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Your employees only represent 58% of workforce spend, with the rest goiƒng to external resources, according to recent SAP research. That’s a clear hint that vendor management and supplier management are going to take up more of your finance team’s time in the years ahead.

While many finance leaders, senior HR executives, and SMB owners know procurement and vendor management are key operational responsibilities, many are left with questions about how to best formalize this process. Enter vendor management systems, or VMS.

In this article, we'll explain what these systems do, what features finance teams and owners will likely value the most, and how automation features can improve your operational efficiency.

What are vendor management systems (VMS)?

A vendor management system automates all vendor-related activities after the procurement process. These activities include documenting vendor details, collecting a W9, and recording vendor data in a way that makes it easily accessible and discoverable by stakeholders across your business. 

Automating a vendor management workflow has become critical for businesses of all sizes. As businesses grow, so do the number of tools their employees need to do their jobs effectively. BetterCloud recently reported that the average company uses 130 SaaS applications. Managing such a high volume of vendors manually is virtually impossible for even the most experienced finance teams. This explosion in SaaS spending has surfaced two key vendor management challenges:

  1. No single source of truth: Tracking and managing all the associated vendor information, contracts, and documents often falls on the finance team, a process that’s riddled with manual work, fragmented data sources, and a lot of much time spent on admin.
  2. Overspending: SaaS companies are notorious for their opaque pricing. This makes it difficult for finance teams to understand if the quoted price or the price they receive at renewal is fair.

These realities have created an urgent need for vendor management systems that provide a single view into every vendor detail, document, and transaction. Without easy access to these resources, it’s virtually impossible for any finance team to make confident purchasing or renewal decisions.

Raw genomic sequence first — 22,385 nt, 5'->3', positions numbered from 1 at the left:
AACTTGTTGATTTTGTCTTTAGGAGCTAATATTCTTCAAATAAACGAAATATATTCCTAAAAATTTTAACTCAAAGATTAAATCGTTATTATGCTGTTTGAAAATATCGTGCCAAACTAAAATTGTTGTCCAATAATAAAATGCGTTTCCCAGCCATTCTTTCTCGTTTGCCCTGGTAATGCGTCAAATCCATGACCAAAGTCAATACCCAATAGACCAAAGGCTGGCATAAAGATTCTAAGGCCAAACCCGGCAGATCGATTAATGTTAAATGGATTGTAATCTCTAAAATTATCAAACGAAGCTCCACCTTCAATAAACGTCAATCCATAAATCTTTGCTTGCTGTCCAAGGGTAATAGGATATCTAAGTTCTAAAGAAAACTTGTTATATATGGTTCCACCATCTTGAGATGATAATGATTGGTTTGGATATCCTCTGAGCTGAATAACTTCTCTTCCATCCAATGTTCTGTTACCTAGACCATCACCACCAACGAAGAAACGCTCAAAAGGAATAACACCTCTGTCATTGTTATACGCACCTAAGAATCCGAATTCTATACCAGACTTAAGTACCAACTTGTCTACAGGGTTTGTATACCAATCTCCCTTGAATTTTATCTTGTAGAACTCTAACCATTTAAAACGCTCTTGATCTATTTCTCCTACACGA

How can VMS systems help me?

A solid vendor management platform will help you audit—and control—who supplies your business. You’ll be able to modify contracts based on actual needs. And you’ll be able to ensure vendor and supplier spending reflects the actual service your teams experience. Many of these vendor management workflows can be automated, including:

Measuring vendor performance

Businesses often turn to contingent workers and external service providers for specific services they can’t access in-house due to bandwidth or budgetary constraints. But the risk of engaging and onboarding outside parties needs to be balanced with the rewards of high performance. The best VMS will help the business understand how vendors and suppliers are delivering on their promises. They will help you see:

  • If project milestones are being achieved
  • If the work or service quality is as expected
  • If phased payments are being released too soon

Preventing shadow IT through automated insights

Shadow IT is when unauthorized technology solutions are bought and used for various business processes across your company. Shadow IT can go unnoticed at first, but as it becomes more widespread, it can cause significant problems, such as overspending, IT inefficiencies, and data risks. The right VMS will allow you to automatically identify and collect all your company’s vendors and contract owners in one place, and keep them updated in real-time.

Streamlining vendor payments

B2B payments are a complex task for modern accounts payable teams. Decades ago, most people businesses had to pay were at least somewhat local. It was common for vendors to be in the same building as you or at the very least on the same continent. All that has changed with:

  • The growth of highly-skilled international supplier bases
  • The emergence of alternative payment methods
  • The regulatory challenges of cross-border payments

A vendor management solution that ‘talks to’ or complements your financial management software can help to streamline B2B payments and rein in some of this complexity.

Automatically tracking vendor spend

Keeping track of spending across all your vendors becomes harder and harder as your business scales. Finance teams have the unenviable task of staying on top of this growth to ensure that spending is tracked. This is why good vendor management software can prove so useful. Structured vendor management lets finance teams see:

  • How much money is being spent on individual vendors and in total
  • Accurate explanations of the goods or services you’re paying for
  • How these payments are being made, whether that is by card, bank, or wire transfer
  • Which vendors get paid the most often and at what intervals

A good VMS will help you track vendor spending in a way that makes it easier to take action on negative or positive trends, like overpayment or value-for-money. And that should put you in a stronger position during any vendor negotiations.